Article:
That’s changed dramatically, as the past several years there have been extremely liberal bag limits and early hunting seasons to help control populations.
In 2010, GF&P initiated an attempt to alleviate local agriculture depredation issues and reduce giant Canada goose populations by starting a special August Management Take. At the time, there were in excess of 200,000 Canada geese in South Dakota, well beyond the population objective of 80,000 to 90,000 breeding birds.
Some counties in South Dakota have held an early September Canada goose hunting season each year since 1996, but then populations exploded to kick off the August take.
“These birds have very high survival rates for a game bird, and they have four to six goslings annually,” Murano said. “Populations of any species can increase quickly with those factors.”
Murano explained this is the first year since 2010 that eastern South Dakota will not hold an August Management Take for Canada geese.
From 2010 to 2015, hunters have harvested 145,500 Canada geese during the August Management Take, which is only for counties in which Canada geese have proven to be nuisances on crops, mainly eastern and northeastern South Dakota.
“Harvest and hunting participation were low last year, and they had been declining for the past three years,” Murano said. “We heard a lot of negative comments from hunters, which is one of the main reasons the department called to bring it forward to eliminate it. We’re going to find out through efforts such as banding whether we actually see a reduction in harvest or if it stays the same. There’s a possibility the harvest rate stays the same because folks will only shoot so many geese, whether it’s August or September.”
Instead, South Dakota hunters will begin to hunt Canada geese starting on Sept. 3 this year.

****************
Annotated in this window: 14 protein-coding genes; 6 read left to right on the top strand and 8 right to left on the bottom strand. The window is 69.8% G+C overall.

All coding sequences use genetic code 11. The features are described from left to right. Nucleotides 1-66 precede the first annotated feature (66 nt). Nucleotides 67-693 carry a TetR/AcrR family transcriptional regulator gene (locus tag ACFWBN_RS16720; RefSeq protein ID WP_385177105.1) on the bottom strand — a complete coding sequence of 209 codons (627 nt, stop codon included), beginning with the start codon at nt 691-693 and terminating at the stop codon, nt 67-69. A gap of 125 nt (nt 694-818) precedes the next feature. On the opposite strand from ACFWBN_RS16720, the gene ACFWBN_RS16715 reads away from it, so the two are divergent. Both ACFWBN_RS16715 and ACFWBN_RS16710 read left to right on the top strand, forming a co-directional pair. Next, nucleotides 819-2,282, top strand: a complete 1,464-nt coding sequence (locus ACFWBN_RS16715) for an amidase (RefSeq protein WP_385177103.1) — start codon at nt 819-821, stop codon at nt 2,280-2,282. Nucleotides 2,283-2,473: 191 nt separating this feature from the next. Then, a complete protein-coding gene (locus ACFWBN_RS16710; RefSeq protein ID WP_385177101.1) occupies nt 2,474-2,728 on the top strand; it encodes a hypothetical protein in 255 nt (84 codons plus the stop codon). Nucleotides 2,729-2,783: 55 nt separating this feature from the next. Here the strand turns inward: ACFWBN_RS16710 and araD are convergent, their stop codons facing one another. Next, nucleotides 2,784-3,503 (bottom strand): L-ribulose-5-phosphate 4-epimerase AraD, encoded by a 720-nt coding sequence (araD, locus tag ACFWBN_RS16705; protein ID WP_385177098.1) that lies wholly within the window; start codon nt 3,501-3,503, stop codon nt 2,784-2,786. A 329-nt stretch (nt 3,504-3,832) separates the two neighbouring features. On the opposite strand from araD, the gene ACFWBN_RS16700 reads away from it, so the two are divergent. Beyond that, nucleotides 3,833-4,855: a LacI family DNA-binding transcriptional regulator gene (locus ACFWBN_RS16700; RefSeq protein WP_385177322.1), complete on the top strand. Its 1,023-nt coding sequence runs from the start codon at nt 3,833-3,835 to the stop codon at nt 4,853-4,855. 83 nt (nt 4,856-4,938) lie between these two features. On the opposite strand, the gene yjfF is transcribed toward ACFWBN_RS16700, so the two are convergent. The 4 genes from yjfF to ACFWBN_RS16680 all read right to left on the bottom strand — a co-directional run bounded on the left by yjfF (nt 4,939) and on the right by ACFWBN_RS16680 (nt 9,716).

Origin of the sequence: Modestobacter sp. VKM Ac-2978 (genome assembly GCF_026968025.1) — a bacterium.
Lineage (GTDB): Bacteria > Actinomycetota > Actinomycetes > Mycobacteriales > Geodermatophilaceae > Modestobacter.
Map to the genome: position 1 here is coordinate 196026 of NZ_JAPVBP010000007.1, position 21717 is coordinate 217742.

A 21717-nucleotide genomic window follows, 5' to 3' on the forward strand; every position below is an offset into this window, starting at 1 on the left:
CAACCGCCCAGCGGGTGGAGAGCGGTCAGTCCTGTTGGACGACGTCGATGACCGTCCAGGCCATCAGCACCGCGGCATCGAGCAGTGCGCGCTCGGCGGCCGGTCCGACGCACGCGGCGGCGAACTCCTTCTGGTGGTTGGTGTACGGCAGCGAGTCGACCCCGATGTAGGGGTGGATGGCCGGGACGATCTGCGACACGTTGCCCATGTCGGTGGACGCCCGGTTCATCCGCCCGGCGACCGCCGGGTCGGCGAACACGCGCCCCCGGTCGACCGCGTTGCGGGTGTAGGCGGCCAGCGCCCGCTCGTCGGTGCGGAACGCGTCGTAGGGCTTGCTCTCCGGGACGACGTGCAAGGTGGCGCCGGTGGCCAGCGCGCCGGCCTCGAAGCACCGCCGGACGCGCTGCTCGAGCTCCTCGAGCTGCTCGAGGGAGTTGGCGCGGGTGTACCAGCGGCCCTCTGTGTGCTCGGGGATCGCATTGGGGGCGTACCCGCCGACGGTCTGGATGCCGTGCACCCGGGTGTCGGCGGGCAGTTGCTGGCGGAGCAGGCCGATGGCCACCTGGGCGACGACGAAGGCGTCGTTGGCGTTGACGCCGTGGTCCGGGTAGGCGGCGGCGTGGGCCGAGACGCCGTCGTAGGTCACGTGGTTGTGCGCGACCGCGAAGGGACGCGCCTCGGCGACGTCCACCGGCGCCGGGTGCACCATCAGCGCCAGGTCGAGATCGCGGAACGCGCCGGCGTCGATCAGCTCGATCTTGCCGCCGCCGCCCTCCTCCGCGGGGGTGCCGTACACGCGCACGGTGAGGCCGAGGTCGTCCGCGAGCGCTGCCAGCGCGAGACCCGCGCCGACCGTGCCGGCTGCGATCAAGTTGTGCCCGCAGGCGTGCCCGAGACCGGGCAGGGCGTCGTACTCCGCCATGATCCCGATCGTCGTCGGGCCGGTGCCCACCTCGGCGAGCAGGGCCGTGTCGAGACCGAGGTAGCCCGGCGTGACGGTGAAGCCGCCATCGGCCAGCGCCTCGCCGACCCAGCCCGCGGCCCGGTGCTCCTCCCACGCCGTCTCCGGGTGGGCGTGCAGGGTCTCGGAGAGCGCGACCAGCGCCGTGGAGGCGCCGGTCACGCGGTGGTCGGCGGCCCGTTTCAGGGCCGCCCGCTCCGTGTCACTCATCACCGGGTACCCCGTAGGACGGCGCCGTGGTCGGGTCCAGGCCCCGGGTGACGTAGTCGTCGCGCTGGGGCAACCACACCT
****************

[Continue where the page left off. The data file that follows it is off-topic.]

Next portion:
A coordinated effort
While Murano and his GF&P banding crew are on the latter half of their efforts with Canada geese this year, they’ll continue on other species for several weeks.
Geese are typically banded in late-June through July; mourning doves are banded in July; and ducks are banded in mid-August until early-September.
Last year, GF&P banded 1,279 ducks in South Dakota and Murano said the goal each year is to band “as many as we can get.”
“Some years we’ll band 500 and some years 1,800, and we target primarily mallards,” he said. “It makes for a full summer.”
This is the fifth year in a coordinated effort across the Central Flyway to band Canada geese. The Central Flyway includes 10 states — ranging north from Montana and North Dakota south to New Mexico and Texas — and some Canadian provinces.
Murano said it’s the first time ever there’s been a coordinated banding effort in the Central Flyway. Once completed, the analysis of band recoveries will aid in the understanding of an indirect population estimate of the species in the Central Flyway along with learning regionalized survival estimates.
“We want to see if South Dakota has a lower survival rate, which it likely does, because we have a lot of hunting pressure up here,” Murano said.
South Dakota is also reconsidering its objective population goal of Canada geese to be increased from 80,000 to 90,000 resident birds to 125,000 to 175,000, a range that was agreed upon by a stakeholder group through research and population estimates.
“The stakeholder group was sportsmen, farming groups, GF&P agencies, and we all came together because we recognized the old objective was probably unattainable,” Murano said. “Hopefully this fall, we’ll get it finalized for the next five years.”
GF&P commissioners, the governing body of the department, will discuss the objective goal at their August meeting. They could finalize the objective in September.
The point of the objective is to help determine hunting limits, whether they should be liberal or conservative. It’s also to find a compromised number of Canada geese for sportsmen and landowners, Murano said.
That’s where banding comes in.
“This is an operational thing and a commitment moving forward,” Murano said. “We may not band at this level, but we’ll band geese each year. I always look forward to it. It gets me out of the office.”